Currently reading it on my jailbroken iPad 2 :)
In your face Steve!
If you're looking for any fresh insight into the character of former Apple CEO Steve Jobs, you won't get it from Walter Isaacson's biography. Likewise, if you hope that some real, private Jobs will rise from the pages to give the lie to the erratic, abusive, vehement control freak that was the CEO's public persona, you'll be …
What? As a hater you think I would buy it?
Read/Listened (got the audio version as well) and must say it reinforces what I think most of us already knew:
1) He was a pathological liar
2) He was a complete knob
On a personal note. I suspect without the ear bashing and interfearance he made, and given that there *IS* a lot of talent at that company, they may get on better without him.
Oh come on. Toy Story was John Lasseter's baby not Steve Jobs'. As the earlier reg article pointed out Jobs wanted to shut the animation studio down:
Jobs just got VERY lucky with Toy Story. No vision of his involved.
Also, remember that it was Jobs payment to George Lucas for Pixar that allowed Howard The Duck to be released. No sensible film-goer has any reason to thank Steve Jobs.
Or any of the other biographical accounts on the subject of Pixar's creation. Pixar was a research center and software products outfit in the hands of Lucas. It wasn't bringing in enough money and was not deemed much valuable, attested by the fact that Lucas chose to sell it when first requiring funding for his other ventures.
Steve Jobs did not design, write, animate, nor produced Toy Story in any direct way; that much is true. However, it is indisputable that he facilitated Lasseter and his team, and at the very least saw enough talent in them to leave them well alone in running the enterprise by themselves.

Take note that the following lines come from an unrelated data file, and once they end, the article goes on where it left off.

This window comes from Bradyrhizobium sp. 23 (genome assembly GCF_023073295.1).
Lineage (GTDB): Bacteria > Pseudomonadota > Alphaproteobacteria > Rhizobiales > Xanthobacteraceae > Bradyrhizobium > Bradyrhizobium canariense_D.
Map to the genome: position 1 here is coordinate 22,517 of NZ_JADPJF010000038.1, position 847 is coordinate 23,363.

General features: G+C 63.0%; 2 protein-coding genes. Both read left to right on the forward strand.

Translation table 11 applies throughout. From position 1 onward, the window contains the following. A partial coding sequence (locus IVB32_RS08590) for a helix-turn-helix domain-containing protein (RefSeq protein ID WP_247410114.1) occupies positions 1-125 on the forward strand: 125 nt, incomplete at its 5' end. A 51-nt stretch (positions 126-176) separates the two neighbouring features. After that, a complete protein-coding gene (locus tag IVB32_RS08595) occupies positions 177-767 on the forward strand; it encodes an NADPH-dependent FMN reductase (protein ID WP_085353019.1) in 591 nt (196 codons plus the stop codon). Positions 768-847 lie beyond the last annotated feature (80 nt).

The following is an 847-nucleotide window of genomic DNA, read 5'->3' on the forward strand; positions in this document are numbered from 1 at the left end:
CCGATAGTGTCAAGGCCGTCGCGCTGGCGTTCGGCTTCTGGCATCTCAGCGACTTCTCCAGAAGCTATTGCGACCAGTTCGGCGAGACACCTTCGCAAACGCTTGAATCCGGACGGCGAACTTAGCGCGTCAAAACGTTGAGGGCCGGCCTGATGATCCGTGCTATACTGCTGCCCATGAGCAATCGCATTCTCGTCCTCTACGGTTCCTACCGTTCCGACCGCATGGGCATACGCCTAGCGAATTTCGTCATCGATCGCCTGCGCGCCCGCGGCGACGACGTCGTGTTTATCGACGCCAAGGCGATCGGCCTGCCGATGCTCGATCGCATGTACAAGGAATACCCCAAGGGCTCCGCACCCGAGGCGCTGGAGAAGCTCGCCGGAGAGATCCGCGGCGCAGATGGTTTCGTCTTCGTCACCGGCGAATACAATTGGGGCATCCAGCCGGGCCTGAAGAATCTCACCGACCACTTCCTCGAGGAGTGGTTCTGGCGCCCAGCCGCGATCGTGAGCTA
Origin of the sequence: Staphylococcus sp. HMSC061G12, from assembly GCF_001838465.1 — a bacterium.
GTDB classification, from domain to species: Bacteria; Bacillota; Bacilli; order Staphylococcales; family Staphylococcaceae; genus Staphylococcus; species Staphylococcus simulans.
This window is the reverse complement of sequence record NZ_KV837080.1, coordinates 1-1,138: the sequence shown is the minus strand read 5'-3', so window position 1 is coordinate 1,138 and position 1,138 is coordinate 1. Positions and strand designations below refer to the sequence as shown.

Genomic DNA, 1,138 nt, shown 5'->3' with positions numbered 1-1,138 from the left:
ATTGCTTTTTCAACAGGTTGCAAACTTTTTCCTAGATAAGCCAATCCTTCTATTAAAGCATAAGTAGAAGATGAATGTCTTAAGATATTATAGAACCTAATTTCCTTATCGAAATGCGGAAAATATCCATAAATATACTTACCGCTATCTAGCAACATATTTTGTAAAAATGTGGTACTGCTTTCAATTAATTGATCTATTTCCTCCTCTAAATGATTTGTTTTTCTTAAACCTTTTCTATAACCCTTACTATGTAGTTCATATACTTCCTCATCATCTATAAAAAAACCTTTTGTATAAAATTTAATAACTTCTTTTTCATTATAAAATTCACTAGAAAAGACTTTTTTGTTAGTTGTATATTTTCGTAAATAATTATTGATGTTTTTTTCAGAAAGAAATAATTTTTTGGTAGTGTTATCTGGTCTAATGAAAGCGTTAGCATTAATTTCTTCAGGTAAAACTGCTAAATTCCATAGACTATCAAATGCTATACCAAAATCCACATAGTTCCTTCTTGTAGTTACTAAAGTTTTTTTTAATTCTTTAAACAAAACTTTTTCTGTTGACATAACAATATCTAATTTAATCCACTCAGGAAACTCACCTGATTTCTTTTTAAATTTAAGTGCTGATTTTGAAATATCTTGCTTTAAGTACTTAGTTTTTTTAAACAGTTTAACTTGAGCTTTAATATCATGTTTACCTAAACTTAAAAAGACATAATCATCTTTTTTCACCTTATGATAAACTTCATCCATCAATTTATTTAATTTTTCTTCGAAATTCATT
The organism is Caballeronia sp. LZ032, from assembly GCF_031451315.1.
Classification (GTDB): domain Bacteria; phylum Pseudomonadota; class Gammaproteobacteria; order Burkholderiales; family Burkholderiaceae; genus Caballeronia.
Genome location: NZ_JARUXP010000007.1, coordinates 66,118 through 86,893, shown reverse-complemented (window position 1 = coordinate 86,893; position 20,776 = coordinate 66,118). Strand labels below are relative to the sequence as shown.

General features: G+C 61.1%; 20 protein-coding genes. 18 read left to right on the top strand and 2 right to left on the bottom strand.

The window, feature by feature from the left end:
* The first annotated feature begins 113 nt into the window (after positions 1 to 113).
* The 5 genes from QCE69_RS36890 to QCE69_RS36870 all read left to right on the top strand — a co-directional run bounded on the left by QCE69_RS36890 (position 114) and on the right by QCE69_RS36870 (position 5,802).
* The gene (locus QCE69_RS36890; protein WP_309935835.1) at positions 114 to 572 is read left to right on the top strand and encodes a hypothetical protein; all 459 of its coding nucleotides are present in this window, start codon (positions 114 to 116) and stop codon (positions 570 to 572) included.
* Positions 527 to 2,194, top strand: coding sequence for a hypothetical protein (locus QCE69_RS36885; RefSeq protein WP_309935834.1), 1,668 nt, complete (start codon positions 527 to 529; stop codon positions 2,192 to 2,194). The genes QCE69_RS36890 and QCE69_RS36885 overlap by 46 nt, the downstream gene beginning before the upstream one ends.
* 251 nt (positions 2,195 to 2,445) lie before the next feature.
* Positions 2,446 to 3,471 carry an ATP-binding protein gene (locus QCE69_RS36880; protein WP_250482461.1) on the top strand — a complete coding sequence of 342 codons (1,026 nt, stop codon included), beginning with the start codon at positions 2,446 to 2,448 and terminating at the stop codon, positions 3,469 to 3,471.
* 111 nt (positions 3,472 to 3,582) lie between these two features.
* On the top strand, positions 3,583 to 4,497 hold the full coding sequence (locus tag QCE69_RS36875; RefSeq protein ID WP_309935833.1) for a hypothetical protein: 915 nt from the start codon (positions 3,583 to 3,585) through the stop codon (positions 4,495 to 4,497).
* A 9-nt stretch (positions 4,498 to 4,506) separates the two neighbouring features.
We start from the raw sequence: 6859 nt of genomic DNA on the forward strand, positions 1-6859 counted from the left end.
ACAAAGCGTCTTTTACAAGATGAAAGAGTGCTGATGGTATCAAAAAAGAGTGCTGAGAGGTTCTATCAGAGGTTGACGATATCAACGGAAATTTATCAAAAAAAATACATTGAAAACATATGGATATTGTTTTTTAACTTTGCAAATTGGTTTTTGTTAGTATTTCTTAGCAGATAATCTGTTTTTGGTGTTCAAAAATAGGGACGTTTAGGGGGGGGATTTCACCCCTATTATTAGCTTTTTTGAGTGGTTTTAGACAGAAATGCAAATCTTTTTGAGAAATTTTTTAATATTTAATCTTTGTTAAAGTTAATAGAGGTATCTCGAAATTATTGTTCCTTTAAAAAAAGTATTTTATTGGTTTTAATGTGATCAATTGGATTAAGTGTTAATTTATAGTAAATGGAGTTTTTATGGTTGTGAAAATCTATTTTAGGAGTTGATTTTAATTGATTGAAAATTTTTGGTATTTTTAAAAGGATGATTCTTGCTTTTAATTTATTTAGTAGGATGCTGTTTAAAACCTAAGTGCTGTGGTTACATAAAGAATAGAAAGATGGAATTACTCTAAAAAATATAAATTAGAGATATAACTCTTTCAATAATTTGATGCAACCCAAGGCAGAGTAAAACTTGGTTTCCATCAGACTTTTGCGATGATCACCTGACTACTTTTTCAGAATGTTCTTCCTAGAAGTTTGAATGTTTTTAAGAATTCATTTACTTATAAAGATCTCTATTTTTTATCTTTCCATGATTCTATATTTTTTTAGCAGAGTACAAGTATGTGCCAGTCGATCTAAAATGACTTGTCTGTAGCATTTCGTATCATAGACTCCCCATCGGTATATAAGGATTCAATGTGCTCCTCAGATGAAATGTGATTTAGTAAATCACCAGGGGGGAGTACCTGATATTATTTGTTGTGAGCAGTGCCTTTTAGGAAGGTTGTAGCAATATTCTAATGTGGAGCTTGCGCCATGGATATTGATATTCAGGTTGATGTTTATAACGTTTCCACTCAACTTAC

Toy Story was such a great work *because* Lasseter was left to his own devices, but this ostensibly would *never* had happened had it not been Jobs at the helm of Pixar. Certainly not under Lucas.
...by Steve Jobs, 1st-order hypocrite and master manipulator.
And how much credit for Pixar's eventual success should go to their then-owner? True, Jobs kept the enterprise afloat during tough times and was never late with the paychecks. But he did so at the cost of calling in 100% of their outstanding shares. And long before 'Toy Story -- heck, even before the release of their first short subject, 'Luxo, Jr.' -- Mr. Jobs tried to sell Pixar. _Twice_.
With Pixar, as in many previous ventures (I'm looking at you, 'Lisa', 'Mac Cube', etc.) Jobs' vaunted instincts were dead wrong...excepting perhaps those of self-preservation & self-aggrandizement. Would that Isaacson had investigated the angle of Steve Jobs as phenomenal success _in spite of himself_, his fat pulled from numerous fires by passionate hirelings with genuine talent.